"The details of how this is done will make a big difference," Kremer acknowledges. One trade-off hinges on the commitment's payment structure, which could range from a competition that awards a sum to the first company that develops a vaccine to a more marketlike approach, in which any product meeting the clinical requirements is eligible for purchase. By judiciously selecting the price and quantity of doses that they commit to, donors can choose to reward the fast development of an initial vaccine or the intro-duction of subsequent, possibly superior products, Kremer says.
One criticism leveled at advanced market commitments (AMCs), as the purchase commitments are now called, is that they would encourage industry to dust off abandoned, mediocre vaccine candidates. To Kremer, that is the whole point: "If they have something they think has a 10 percent chance, I want them to take that off the shelf."
To succeed, the commitment has to minimize industry's risk of supplying vaccines to a single buyer, the donor, who might decide to pay the lowest price possible once a vaccine was developed. The U.S. government's Project BioShield illustrates the danger. Enacted in 2004, it allocated $5.6 billion over 10 years to stimulate development of vaccines and drugs for potential terrorist threats. The government has purchased drugs from a few biotech firms. But BioShield's original rules, now modified, gave administrators discretion in whether, how much and at what price to buy, and some companies that sunk millions into drug development were left without a customer.
The Center for Global Development, where Kremer is a nonresident fellow, convened a working group in 2003 to study the feasibility of purchase commitments. Made up of economists, lawyers, public health experts and representatives from industry, the group published its recommendations last year, including sample contracts. It advocated allowing multiple companies to share in an AMC, in part to attract more industry participation, and letting poor countries refuse a vaccine, in case circumstances changed. These efforts caught the attention of the Group of Seven nations. In its December meeting last year, the G7 called for a pilot proposal from the World Bank for one of six diseases: malaria, HIV, tuberculosis, rotavirus, pneumococcus or human papillomavirus.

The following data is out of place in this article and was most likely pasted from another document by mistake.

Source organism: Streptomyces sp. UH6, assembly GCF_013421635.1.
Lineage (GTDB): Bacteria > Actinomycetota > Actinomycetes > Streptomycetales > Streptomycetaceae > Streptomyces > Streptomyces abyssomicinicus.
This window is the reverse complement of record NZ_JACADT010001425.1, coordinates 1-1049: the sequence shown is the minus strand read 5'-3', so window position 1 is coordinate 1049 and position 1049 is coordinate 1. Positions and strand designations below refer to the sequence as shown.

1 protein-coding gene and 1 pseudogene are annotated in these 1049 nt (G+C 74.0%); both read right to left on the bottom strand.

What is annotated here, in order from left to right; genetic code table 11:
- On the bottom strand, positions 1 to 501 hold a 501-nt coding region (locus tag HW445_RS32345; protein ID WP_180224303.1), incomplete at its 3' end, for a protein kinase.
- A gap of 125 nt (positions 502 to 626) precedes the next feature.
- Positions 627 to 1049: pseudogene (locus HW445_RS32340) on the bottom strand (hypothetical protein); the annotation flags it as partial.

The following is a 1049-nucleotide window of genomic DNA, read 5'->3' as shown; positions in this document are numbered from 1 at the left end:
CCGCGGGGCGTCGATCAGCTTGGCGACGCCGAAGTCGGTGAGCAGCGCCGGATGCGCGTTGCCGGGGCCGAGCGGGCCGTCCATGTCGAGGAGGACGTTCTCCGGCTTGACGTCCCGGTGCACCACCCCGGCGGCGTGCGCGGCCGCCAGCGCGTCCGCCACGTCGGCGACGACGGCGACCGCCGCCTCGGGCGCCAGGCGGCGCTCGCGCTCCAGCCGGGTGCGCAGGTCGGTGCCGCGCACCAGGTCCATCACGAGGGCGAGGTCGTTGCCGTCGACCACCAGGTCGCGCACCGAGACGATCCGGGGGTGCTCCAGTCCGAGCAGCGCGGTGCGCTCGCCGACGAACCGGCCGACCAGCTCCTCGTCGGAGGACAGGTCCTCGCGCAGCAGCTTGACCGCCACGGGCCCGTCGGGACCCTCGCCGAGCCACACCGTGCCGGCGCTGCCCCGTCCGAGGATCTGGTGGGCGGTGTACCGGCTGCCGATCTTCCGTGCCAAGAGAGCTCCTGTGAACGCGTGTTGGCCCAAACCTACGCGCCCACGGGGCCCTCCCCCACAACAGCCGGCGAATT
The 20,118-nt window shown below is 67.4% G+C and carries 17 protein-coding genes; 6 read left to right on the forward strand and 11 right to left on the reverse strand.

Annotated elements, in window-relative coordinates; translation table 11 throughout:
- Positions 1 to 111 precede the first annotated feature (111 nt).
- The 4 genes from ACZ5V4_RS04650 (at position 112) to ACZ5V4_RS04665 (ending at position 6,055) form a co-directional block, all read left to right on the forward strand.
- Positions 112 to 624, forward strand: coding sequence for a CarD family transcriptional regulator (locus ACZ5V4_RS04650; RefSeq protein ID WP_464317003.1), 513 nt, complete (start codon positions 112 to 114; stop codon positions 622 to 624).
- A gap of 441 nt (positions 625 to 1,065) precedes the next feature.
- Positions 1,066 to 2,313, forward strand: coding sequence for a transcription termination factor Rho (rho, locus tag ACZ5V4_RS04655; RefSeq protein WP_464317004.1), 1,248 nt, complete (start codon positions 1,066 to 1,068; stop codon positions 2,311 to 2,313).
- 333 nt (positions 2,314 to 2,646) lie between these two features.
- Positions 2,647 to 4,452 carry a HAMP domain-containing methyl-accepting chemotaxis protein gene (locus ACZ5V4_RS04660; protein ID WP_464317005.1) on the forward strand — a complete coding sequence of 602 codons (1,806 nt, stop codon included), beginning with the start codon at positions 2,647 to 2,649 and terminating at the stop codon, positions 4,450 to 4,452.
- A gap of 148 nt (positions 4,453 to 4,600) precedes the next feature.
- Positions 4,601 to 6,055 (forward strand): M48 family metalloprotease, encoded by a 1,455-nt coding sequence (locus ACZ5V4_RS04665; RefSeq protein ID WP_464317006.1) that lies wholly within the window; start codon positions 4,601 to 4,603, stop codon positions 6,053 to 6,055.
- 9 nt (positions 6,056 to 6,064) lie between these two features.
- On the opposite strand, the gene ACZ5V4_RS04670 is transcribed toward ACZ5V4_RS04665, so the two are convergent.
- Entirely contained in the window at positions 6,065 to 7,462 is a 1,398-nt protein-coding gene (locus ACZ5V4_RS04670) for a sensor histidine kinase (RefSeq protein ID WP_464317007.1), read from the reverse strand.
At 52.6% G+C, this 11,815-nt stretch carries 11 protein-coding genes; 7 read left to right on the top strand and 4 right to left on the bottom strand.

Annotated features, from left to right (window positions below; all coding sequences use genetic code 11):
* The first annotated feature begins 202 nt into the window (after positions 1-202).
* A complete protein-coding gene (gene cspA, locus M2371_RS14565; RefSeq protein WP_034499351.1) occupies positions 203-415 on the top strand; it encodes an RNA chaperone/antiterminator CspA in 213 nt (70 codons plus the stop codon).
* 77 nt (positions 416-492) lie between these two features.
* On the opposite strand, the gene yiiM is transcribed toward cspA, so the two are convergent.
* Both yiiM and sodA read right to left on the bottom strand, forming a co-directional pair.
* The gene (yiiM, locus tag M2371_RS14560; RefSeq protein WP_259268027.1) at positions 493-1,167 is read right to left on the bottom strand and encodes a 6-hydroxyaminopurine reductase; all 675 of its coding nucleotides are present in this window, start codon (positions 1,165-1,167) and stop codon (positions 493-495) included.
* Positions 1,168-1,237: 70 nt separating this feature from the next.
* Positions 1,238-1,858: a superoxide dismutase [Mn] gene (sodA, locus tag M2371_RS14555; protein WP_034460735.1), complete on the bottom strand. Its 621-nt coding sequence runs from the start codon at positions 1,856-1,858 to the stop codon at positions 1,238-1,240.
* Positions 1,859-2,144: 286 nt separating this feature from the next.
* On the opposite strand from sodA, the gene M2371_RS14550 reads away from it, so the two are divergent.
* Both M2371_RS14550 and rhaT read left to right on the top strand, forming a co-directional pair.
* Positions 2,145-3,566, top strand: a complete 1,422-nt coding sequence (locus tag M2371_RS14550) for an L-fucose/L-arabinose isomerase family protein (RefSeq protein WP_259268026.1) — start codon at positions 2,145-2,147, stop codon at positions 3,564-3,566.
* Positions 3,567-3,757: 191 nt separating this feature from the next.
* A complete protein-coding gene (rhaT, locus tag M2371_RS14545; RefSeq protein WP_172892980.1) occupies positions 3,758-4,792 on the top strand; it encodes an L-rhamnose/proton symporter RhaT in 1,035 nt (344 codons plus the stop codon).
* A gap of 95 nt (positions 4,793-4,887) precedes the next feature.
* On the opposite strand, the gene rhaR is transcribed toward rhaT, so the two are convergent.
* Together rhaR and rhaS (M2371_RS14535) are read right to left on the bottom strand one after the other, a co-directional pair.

The concern persists that AMCs might compete with public-private partnerships. A commitment would have to be designed to tie up funds only on completion of a vaccine, Kremer emphasizes. "There was a tendency earlier on to present this as an alternative to up-front funding," he admits. "We're not trying to take the public sector out of this."
Indeed, getting industry, donors and the public sector working together seems key to making an AMC work. Industry still faces uncertainty about how much vaccine poor countries would want to buy and how to set a long-term price in advance. The G7 has asked the World Bank and the Global Alliance for Vaccines and Immunizations to help improve demand forecasting and other implementation issues. Robert Hecht of the International AIDS Vaccine Initiative notes that the international vaccine procurement system and laws governing liability and intellectual property also need further development. "There are many people who doubt it will actually work, and there are many who hope it will," Zaffran says.
If Kremer errs on the side of overexuberance, it stems partly from his desire to help those sharing the lot of the Kenyans he knew and partly from his belief as an economist in the power of institutions to shape incentives. "There's a tendency for this whole debate over pricing of drugs in the developing world to be framed in terms of access versus incentives," he says--poverty versus profit. "Both sides in that debate are taking the existing institutions as given. I'm trying to think about ways to make the market work to the advantage of people."
This article was originally published with the title Dangling a Carrot for Vaccines.